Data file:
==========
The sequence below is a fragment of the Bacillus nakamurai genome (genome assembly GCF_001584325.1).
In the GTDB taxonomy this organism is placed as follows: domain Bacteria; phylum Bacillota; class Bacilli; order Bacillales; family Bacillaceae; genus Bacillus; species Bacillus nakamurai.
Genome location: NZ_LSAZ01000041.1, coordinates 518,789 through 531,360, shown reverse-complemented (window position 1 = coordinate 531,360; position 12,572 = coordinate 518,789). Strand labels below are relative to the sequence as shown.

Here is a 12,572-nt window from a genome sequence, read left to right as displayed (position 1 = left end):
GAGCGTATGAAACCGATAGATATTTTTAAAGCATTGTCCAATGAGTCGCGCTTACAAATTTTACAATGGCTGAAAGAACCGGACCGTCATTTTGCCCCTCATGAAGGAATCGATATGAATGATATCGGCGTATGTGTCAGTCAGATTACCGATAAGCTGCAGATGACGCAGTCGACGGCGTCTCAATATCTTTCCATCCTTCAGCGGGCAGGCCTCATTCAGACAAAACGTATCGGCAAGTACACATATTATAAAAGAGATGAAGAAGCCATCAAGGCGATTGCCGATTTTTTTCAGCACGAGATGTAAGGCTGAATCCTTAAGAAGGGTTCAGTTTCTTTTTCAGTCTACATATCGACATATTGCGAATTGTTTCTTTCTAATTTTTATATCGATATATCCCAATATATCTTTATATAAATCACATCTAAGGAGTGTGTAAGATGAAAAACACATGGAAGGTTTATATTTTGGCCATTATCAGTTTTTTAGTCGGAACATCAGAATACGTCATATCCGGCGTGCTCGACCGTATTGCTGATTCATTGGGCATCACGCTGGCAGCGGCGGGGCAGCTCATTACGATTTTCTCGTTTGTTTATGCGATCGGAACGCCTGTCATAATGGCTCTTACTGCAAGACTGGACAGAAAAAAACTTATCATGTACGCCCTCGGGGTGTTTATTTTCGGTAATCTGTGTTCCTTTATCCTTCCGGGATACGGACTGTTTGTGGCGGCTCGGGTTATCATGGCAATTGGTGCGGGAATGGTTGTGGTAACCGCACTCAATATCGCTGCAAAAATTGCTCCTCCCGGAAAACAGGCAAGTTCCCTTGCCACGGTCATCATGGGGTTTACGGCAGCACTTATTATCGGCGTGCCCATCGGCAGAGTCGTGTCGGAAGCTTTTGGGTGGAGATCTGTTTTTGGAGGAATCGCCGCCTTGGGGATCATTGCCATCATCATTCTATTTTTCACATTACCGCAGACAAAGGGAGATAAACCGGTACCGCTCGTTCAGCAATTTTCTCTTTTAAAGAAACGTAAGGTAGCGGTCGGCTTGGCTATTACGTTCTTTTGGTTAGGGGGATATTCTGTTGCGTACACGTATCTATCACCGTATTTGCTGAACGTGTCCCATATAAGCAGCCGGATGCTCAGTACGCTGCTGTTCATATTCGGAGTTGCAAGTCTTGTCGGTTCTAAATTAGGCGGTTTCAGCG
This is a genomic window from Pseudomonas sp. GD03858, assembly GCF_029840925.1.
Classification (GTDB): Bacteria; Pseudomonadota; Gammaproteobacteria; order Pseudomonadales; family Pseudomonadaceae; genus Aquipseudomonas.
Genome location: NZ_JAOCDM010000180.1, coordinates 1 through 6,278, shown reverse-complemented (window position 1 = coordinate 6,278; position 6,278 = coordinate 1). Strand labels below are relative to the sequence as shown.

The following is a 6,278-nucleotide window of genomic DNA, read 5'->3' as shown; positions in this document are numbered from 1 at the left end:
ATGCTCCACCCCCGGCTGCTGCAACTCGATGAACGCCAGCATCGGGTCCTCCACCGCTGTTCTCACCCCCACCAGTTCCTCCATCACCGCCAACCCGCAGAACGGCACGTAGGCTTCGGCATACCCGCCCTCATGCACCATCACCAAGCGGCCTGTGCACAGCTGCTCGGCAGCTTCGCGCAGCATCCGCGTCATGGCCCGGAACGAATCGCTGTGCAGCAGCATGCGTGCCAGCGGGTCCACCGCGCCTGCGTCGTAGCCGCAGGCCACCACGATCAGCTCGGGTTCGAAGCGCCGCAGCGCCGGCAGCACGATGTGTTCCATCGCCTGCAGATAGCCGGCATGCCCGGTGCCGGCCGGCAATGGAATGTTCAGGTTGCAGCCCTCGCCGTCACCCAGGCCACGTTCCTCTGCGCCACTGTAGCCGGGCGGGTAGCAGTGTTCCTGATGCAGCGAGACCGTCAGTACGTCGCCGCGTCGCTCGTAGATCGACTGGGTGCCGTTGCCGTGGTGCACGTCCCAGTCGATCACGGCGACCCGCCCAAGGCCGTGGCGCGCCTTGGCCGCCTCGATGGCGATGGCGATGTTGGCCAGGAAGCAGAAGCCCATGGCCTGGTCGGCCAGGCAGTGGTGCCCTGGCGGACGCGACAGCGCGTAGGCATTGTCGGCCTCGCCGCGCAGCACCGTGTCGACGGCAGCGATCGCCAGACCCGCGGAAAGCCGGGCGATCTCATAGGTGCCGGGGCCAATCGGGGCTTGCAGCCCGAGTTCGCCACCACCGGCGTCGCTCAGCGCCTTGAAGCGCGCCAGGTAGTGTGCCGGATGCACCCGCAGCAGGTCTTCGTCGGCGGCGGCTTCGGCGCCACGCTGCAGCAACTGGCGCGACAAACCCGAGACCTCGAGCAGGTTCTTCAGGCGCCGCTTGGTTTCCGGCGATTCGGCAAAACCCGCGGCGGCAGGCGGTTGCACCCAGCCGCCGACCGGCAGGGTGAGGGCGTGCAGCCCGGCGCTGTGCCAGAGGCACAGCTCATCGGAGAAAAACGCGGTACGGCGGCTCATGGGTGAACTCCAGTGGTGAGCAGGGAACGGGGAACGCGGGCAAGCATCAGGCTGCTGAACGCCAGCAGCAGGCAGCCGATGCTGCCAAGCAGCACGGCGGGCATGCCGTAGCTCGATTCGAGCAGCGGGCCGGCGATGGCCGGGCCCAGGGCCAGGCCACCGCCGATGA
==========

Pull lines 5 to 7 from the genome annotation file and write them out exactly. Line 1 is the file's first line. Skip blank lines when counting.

GAGCGTATGAAACCGATAGATATTTTTAAAGCATTGTCCAATGAGTCGCGCTTACAAATTTTACAATGGCTGAAAGAACCGGACCGTCATTTTGCCCCTCATGAAGGAATCGATATGAATGATATCGGCGTATGTGTCAGTCAGATTACCGATAAGCTGCAGATGACGCAGTCGACGGCGTCTCAATATCTTTCCATCCTTCAGCGGGCAGGCCTCATTCAGACAAAACGTATCGGCAAGTACACATATTATAAAAGAGATGAAGAAGCCATCAAGGCGATTGCCGATTTTTTTCAGCACGAGATGTAAGGCTGAATCCTTAAGAAGGGTTCAGTTTCTTTTTCAGTCTACATATCGACATATTGCGAATTGTTTCTTTCTAATTTTTATATCGATATATCCCAATATATCTTTATATAAATCACATCTAAGGAGTGTGTAAGATGAAAAACACATGGAAGGTTTATATTTTGGCCATTATCAGTTTTTTAGTCGGAACATCAGAATACGTCATATCCGGCGTGCTCGACCGTATTGCTGATTCATTGGGCATCACGCTGGCAGCGGCGGGGCAGCTCATTACGATTTTCTCGTTTGTTTATGCGATCGGAACGCCTGTCATAATGGCTCTTACTGCAAGACTGGACAGAAAAAAACTTATCATGTACGCCCTCGGGGTGTTTATTTTCGGTAATCTGTGTTCCTTTATCCTTCCGGGATACGGACTGTTTGTGGCGGCTCGGGTTATCATGGCAATTGGTGCGGGAATGGTTGTGGTAACCGCACTCAATATCGCTGCAAAAATTGCTCCTCCCGGAAAACAGGCAAGTTCCCTTGCCACGGTCATCATGGGGTTTACGGCAGCACTTATTATCGGCGTGCCCATCGGCAGAGTCGTGTCGGAAGCTTTTGGGTGGAGATCTGTTTTTGGAGGAATCGCCGCCTTGGGGATCATTGCCATCATCATTCTATTTTTCACATTACCGCAGACAAAGGGAGATAAACCGGTACCGCTCGTTCAGCAATTTTCTCTTTTAAAGAAACGTAAGGTAGCGGTCGGCTTGGCTATTACGTTCTTTTGGTTAGGGGGATATTCTGTTGCGTACACGTATCTATCACCGTATTTGCTGAACGTGTCCCATATAAGCAGCCGGATGCTCAGTACGCTGCTGTTCATATTCGGAGTTGCAAGTCTTGTCGGTTCTAAATTAGGCGGTTTCAGCG
This is a genomic window from Pseudomonas sp. GD03858, assembly GCF_029840925.1.
Classification (GTDB): Bacteria; Pseudomonadota; Gammaproteobacteria; order Pseudomonadales; family Pseudomonadaceae; genus Aquipseudomonas.